Adamís Woman (1972)

Also known as Return of the Boomerang,   this out-of-print film remains available from private collectors.   Its naive charm has earned it loyal fans, some of whom saw it once on television and publicly pined for it afterwards on

The story begins in a prison in 19th Century Australia.  Two of the inmates make a daring escape.  One, a wrongly-convicted American named Adam (Beau Bridges), is recaptured.  The other,  a genuine baddie named Dyson (James Booth), gets away successfully.

Adam is offered an alternative to incarceration.  Enlightened new penal policies allow inmates to marry each other and work off their sentences by homesteading on government land.  Hoping to beat the system and escape, Adam  weds Bess, an Irish hellcat with a shaved head. She works him like a mule but refuses to have sex with him because she is a rape survivor and still traumatized.   

Meanwhile, Dyson has become an outlaw who lives by extorting  "rent" from homesteaders in the area. When he calls on his  newest "tenants" and discovers they  are Adam and his bride, Dyson laughs out loud at them and invites Adam to join his gang.  Adam refuses.   "I've got a wife to bed down tonight," he lies.  (She's his wife but there's no chance they'll be sleeping together that night...or any other.)  "Fatten her up a bit and grow some hair on her and I might come back and lend you a hand," Dyson chuckles ominously.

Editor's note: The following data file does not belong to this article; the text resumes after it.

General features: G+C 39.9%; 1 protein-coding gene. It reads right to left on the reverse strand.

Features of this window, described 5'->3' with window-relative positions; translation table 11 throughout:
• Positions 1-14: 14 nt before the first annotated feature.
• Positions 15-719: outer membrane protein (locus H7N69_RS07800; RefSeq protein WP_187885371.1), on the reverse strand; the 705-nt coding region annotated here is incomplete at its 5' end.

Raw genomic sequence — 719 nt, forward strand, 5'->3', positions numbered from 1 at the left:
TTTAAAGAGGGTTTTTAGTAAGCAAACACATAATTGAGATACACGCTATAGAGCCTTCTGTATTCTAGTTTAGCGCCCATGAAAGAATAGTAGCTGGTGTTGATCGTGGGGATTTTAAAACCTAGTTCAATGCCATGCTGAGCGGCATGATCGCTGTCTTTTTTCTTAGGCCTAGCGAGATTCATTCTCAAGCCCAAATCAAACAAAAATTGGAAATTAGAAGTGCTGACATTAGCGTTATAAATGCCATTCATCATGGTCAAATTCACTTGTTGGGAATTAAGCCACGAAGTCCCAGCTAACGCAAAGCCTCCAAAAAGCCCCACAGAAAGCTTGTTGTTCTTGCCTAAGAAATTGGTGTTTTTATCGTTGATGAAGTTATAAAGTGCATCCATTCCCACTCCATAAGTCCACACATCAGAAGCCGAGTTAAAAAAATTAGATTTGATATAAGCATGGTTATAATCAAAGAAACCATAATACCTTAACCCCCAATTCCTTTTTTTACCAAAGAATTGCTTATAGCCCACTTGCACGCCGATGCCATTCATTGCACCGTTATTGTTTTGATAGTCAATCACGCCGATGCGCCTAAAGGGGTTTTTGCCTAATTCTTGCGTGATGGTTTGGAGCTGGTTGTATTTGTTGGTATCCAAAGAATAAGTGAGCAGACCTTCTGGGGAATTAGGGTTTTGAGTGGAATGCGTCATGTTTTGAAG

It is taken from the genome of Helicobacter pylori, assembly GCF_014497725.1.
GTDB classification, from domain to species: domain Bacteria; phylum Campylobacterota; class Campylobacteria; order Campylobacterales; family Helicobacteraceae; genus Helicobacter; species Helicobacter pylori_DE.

Later,  at the outlaws' main camp, Dyson again invites Adam to team up with him.  Feeding Adam a hunk of stolen mutton, fondling Adam's hip and embracing him as they walk, Dyson tries to entice Adam with the prospect of a pleasant life full of easy money and implied sexual freedom.   But Adam rejects Dyson's physical affection and his partnership offer, asking instead for Dysonís help in returning to America. Dyson agrees.  

Then ensues a bucolic idyll in which Adam and Bess teach other, newer prisoner couples how to  homestead.  The quaint scenes of farm life are charming.  Inevitably, Bess  finally offers herself to Adam, only to learn that  he is leaving for America.  But Dyson has double-crossed Adam, setting him up for re-arrest.  In Adam's absence, Dyson tries to rape Bess.  Adam eludes capture and returns home in time to protect Bess and send Dyson back into the hills.  The plot has many additional complications and reversals, but eventually Dyson is captured and executed and the film ends rather abruptly, with Adam and Bess living happily ever after.

Booth looks wonderful here--slim and handsome and becomingly attired in  rakishly ragged clothes with nicely draped, open fronts that show off his hairy chest. The little  neck scarf returns briefly (this time in beige!). For the attempted rape he wears a flowing brick-red poet shirt with slim brown pants and a black and silver belt (very cool). 

Booth has another sex scene early in Adam's Woman.   Dyson and Adam visit a brothel.  Dyson  throws a whore over his shoulder and carries her upstairs, where they later give a brief but convincing simulation of intercourse in bed under a sheet.

Text copyright Diana Blackwell, 2002.


Letter from Steve Turner:  "Adam's Woman - An Australian Viewpoint"

Review of Adams Woman in Monthly Film Bulletin

Link:  New York Times review

Movie News, 3/70  article about Adam's Woman:  "Bi-Centennary World Premier for new Australian Film"

Pictures of "Bess" (Jane Merrow) with shaved head